Thursday, July 26, 2007

Jake Kimberley: Mayor clarifies city’s position on major projects

The following letter appeared in both The Herald and the Western News:

Once again I feel compelled to write a letter to clarify the process of the three major projects the city has had to deal with since I took office.

Transparency is good.
[... stuff about the South Okanagan Events Centre]

I was informed when I took office that the city was made aware in 2004 by the school district that the auditorium and gymnasium were not included in the overall site plan for the new high school and would be torn down. After I took office I was contacted by the chairperson of the school board and told the board needed a firm answer from the city on what their interest would be with the auditorium. This led to a meeting between the board, their staff, Barry Reid and myself in December 2006. We were reminded that the gymnasium was not part of the discussion and that the board needed an answer on the auditorium by June 1.

We understand that saving the buildings was not in the school board's original plan. But so what? We think the old plan is a bad one and are asking for a new plan—that is the whole point. The school board's primary mandate is to do what is best for the school (which apparently means routing school buses through a busy parking lot). However, school board members serve at the pleasure of taxpayers, and taxpayers take a broader view of their interests. Unfortunately, we have two elected bodies in deadlock—each pointing to the other as if the other were some type of omnipotent authority. School board members are not elected to make their own decisions; instead, they are there to represent the interests of local taxpayers. According to the city's own survey, 60% of Penticton residents think saving the two buildings is a good idea. You would think that democratically-elected officials would see survey result as relevant.
From there a complete review was undertaken by city staff and an outside consultant to determine the actual costs to bring both structures up to code and the cost of managing them and maintaining them until a new performing arts facility would be constructed. The cost estimates were $1.7 million for renovations plus $200,000 per year for management and maintenance.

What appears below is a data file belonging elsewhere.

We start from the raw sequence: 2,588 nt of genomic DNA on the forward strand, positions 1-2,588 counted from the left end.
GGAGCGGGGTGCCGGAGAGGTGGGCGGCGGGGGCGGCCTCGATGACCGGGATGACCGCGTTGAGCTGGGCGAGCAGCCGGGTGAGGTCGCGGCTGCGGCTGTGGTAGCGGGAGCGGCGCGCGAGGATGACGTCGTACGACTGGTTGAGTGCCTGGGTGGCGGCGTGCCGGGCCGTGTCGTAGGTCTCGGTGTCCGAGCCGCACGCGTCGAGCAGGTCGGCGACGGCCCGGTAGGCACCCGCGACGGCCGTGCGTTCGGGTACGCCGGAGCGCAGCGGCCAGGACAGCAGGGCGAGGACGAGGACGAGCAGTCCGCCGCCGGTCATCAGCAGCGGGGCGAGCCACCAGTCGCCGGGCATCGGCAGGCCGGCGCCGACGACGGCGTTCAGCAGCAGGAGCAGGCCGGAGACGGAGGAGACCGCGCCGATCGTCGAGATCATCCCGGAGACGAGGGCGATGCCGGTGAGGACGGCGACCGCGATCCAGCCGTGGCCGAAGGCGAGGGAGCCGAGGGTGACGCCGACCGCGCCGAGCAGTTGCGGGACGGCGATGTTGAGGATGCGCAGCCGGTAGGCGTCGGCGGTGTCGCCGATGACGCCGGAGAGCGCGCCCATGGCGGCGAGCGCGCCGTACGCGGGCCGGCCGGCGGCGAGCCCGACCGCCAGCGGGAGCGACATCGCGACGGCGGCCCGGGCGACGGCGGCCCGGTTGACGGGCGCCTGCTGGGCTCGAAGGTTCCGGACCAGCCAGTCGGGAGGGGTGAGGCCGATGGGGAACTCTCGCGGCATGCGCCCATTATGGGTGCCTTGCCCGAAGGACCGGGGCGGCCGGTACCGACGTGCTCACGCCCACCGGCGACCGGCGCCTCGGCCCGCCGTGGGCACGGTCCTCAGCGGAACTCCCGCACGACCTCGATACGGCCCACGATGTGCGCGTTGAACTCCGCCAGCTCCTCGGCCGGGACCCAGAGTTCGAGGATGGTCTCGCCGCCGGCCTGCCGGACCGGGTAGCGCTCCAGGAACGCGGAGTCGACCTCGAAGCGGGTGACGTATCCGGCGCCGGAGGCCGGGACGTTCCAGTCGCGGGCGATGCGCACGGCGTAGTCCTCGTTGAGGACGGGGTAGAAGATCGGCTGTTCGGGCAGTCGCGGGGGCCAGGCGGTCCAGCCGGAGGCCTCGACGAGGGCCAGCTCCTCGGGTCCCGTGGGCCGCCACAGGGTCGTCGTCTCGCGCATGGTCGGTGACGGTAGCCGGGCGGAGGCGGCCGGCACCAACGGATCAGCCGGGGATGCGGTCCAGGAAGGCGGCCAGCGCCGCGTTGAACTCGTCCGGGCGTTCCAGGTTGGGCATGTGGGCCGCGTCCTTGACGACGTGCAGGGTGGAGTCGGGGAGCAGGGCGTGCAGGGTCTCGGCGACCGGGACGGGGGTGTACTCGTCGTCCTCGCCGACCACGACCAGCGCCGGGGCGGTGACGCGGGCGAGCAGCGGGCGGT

As noted previously, according to the memo from Barry Reid, the estimates were $1.2M and $1.5M. I am not sure where $1.7M came from. Also, the $167K - $227K operating cost estimate includes (as Mr. Reid's memo makes clear) the salary for a full-time arts coordinator for the city (a position that the city will fill either way) and does not include any rental revenue the facilities might generate. On the other hand, the operating cost estimate does not include any fees payable to the school district for the use of the land occupied by the two buildings. I am not sure this is an issue. The school board seems to be insisting on "fair market value" for the land, but it is taxpayers' money either way. Any payment between the city and the school district would be interesting from a bookkeeping point of view, but have no impact on the taxpayers' net assets. Indeed, according to local folklore, it was not that long ago that the city simply gave the land on which Pen-Hi sits to the school district. It seems a bit rich for the school board to come back now and demand fair market value.
These costs were, in my opinion, too high for the short-term life span that these buildings would have, estimated to be five years.
In his June 29 letter, the mayor put the expected life of the Pen-Hi buildings at seven years. Now it is five? Several members of SONG with construction and building maintenance experience scoff at the seven year estimate (way too low).
I am sure the school board would not accept the necessary increase to the footprint of these buildings that would be needed to accommodate new washrooms and change rooms to meet building code requirements.
  1. As noted above, the school board does not have a veto over city plans.
  2. How big are these washrooms going to be?
  3. Both the city and the school board are showing an appalling lack of creativity in addressing these problems. What happened to can-do spirit?
Also not included into the overall cost is what the school district would have to charge for the lease of these two buildings and for how long they would provide the lease for.
Again, this lease/fair market value issue is a red herring. Imagine the logical outcome:
  1. City taxes go up to pay for the transfer of money to the school district.